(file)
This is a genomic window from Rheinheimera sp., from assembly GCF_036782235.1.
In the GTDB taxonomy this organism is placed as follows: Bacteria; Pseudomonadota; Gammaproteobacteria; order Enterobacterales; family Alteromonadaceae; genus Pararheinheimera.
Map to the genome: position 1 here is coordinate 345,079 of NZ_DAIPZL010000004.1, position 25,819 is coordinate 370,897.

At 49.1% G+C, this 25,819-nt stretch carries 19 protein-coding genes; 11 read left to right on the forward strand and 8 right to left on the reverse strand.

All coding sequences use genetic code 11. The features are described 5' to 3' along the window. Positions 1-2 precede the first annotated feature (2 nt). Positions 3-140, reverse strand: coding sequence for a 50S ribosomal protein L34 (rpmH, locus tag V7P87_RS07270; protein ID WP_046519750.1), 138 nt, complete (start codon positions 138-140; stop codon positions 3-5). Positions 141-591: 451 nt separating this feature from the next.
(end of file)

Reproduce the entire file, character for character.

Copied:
This is a genomic window from Rheinheimera sp., from assembly GCF_036782235.1.
In the GTDB taxonomy this organism is placed as follows: Bacteria; Pseudomonadota; Gammaproteobacteria; order Enterobacterales; family Alteromonadaceae; genus Pararheinheimera.
Map to the genome: position 1 here is coordinate 345,079 of NZ_DAIPZL010000004.1, position 25,819 is coordinate 370,897.

At 49.1% G+C, this 25,819-nt stretch carries 19 protein-coding genes; 11 read left to right on the forward strand and 8 right to left on the reverse strand.

All coding sequences use genetic code 11. The features are described 5' to 3' along the window. Positions 1-2 precede the first annotated feature (2 nt). Positions 3-140, reverse strand: coding sequence for a 50S ribosomal protein L34 (rpmH, locus tag V7P87_RS07270; protein ID WP_046519750.1), 138 nt, complete (start codon positions 138-140; stop codon positions 3-5). Positions 141-591: 451 nt separating this feature from the next.